- Florida lawmakers have failed to pass a bill that would have clarified guidelines for telemedicine and telehealth, leaving certain healthcare providers in the Sunshine State uncertain as to how to use connected care platforms.
Senate Bill 280, filed last year by State Sen. Aaron Bean, died in committee this year. The bill would have set in stone many of the recommendations of the Florida Telehealth Advisory Council, which issued a report in late 2017 that, among other things, defined “telehealth,” established payment and coverage conditions for payers and encouraged asynchronous (store and forward) telehealth and remote patient monitoring under the state’s Medicaid program.
Florida’s current telemedicine guidelines were passed by the state Legislature in 2016. Included in House Bill 7087 were general guidelines and definitions for telehealth and telemedicine, as well as a mandate to create the Florida Telehealth Advisory Council, which would issue a report within a year designed to improve and clarify telehealth regulations, including reimbursement.
Bean’s bill didn’t adhere fully to the council’s recommendations. It did not require health plans to cover services delivered via telehealth if those same services are covered when provided in person, nor would it have required payers to reimburse providers for telehealth services at equivalent rates. But it would have authorized any licensed healthcare provider to provide via telehealth any services they provide in person, without the need for an in-person examination or a review of the patient’s medical history.
The telehealth task force’s work is now in limbo. And the Legislature’s failure to pass Bean’s bill leaves in question how certain healthcare providers should establish a doctor-patient relationship to use telehealth when treating a new patient.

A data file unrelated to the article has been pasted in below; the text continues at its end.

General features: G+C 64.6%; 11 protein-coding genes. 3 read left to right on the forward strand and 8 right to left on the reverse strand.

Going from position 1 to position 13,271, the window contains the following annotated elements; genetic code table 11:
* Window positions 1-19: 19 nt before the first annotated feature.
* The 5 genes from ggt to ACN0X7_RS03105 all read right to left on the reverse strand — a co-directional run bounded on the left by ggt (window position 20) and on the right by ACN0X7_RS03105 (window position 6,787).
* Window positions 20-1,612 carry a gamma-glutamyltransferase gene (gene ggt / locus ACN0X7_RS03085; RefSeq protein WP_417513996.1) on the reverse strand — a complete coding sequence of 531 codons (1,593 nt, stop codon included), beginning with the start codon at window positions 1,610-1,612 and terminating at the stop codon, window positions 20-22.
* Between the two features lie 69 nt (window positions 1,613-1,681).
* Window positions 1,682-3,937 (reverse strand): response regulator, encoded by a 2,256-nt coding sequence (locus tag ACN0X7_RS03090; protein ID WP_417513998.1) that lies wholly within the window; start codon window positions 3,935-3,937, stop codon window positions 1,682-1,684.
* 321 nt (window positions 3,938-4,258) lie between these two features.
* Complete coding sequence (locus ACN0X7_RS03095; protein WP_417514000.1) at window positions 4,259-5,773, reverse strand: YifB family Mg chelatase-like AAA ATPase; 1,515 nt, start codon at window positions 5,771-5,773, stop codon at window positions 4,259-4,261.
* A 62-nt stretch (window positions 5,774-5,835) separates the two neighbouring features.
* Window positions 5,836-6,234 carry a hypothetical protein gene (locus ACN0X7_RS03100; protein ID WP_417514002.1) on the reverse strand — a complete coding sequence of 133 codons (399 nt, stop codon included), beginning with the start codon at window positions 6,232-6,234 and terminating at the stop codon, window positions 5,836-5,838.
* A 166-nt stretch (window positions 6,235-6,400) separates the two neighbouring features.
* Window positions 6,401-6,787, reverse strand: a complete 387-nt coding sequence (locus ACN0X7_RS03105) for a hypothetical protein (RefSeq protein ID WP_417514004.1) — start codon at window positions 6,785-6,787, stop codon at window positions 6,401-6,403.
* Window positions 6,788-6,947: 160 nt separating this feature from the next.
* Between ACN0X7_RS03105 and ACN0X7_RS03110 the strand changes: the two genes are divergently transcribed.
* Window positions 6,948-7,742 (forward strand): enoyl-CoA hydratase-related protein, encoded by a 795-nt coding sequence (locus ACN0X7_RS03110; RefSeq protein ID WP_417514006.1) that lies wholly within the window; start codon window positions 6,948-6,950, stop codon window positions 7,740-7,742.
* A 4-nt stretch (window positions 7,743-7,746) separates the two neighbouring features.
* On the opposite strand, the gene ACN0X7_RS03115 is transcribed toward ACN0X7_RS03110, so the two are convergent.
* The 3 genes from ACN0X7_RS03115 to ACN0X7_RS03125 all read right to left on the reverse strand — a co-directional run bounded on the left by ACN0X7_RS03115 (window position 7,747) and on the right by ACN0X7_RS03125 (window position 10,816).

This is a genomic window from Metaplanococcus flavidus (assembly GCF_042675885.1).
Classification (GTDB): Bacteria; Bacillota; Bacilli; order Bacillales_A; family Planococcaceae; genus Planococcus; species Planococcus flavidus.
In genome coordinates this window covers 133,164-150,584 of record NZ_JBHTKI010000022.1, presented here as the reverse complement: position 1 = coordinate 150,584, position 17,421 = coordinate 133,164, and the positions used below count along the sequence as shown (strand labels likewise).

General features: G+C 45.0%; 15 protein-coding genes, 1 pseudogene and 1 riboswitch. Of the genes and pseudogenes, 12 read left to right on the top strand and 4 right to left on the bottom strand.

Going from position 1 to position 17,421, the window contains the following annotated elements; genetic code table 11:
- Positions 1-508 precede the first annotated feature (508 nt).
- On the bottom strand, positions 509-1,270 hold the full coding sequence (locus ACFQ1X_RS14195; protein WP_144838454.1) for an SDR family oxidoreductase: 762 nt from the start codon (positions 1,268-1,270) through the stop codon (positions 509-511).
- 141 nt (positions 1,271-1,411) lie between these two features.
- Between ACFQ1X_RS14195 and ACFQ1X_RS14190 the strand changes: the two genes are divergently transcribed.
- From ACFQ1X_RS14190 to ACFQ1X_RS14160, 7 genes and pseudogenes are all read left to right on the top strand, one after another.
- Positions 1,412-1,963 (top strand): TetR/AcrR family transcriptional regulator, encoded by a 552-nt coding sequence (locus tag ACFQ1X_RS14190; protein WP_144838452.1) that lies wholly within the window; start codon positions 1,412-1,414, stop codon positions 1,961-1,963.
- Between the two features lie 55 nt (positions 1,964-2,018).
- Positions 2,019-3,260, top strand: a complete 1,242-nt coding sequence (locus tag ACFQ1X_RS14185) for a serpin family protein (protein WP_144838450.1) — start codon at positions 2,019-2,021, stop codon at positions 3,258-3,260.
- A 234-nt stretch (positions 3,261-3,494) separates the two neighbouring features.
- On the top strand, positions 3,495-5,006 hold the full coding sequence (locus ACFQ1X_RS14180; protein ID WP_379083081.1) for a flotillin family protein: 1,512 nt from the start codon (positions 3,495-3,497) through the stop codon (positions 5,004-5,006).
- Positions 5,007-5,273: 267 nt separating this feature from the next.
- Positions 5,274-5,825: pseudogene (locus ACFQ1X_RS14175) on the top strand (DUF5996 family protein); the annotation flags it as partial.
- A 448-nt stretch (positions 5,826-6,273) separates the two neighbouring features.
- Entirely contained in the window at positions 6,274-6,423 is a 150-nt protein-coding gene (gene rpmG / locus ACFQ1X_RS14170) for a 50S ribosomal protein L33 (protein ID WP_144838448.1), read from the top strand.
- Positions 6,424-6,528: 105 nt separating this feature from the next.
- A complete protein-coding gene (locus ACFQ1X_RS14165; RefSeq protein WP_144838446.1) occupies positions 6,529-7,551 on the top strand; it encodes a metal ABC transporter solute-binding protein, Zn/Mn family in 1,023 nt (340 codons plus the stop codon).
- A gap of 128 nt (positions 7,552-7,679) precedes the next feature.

Morris H. Miller, an attorney with the Holland & Knight law firm, says the issue particularly affects group practices that might use a telemedicine platform to treat patients.
According to Miller, the Florida Patient Self-Referral Act of 1992 generally prevents providers in a group practice from referring patients to other providers in the practice unless they meet the conditions of an exemption.
“One of those conditions is that a physician's referrals must be for healthcare items or services that are prescribed or provided solely for the group practice's own patients,” Miller writes in a recent Mondaq article. “In order for a person to be a ‘patient of a group practice,’ the group practice must provide the person a physical examination, evaluation, diagnosis and development of a treatment plan (if medically necessary) by a physician who is a member of the group practice. This requirement presents a dilemma for a group practice if a person who is not yet an established patient of the group practice contacts, or is referred to, the group practice via telemedicine technology.”
“The issue is whether the ‘physical examination’ requirement means that a person must be physically located in the same place as the physician when the physician conducts the initial physical examination,” Miller continues.
The state’s current telemedicine guidelines, Miller says, don’t make things any clearer.
According to the Florida Board of Medicine's telemedicine rule, he says, a physician can establish a doctor-patient relationship through telemedicine, but it doesn’t clarify whether a physical examination is required.
“However, the rule prohibits a physician from providing treatment recommendations via electronic or other means, unless certain conditions have been satisfied, including a documented patient evaluation that includes a history and physical examination to establish the diagnosis for which any legend drug is prescribed,” Miller writes. “The telemedicine rule also states that the same standard of care applies to the diagnosis and treatment of a patient, regardless of whether the physician examines and treats the patient through telemedicine or in person.”
“The rule arguably implies that, if a physician is able, via telemedicine, to observe, evaluate and communicate with a patient sufficiently to meet the standard of care for the diagnosis and treatment of the patient's particular condition, then the physician should be permitted to conduct and act upon an examination of the patient via telemedicine,” Miller concludes.
Miller says Senate Bill 280 would have made it clear that providers can use telemedicine to establish the doctor-patient relationship. Absent that guidance, providers in group practices don’t have a clear picture on what they can and can’t do.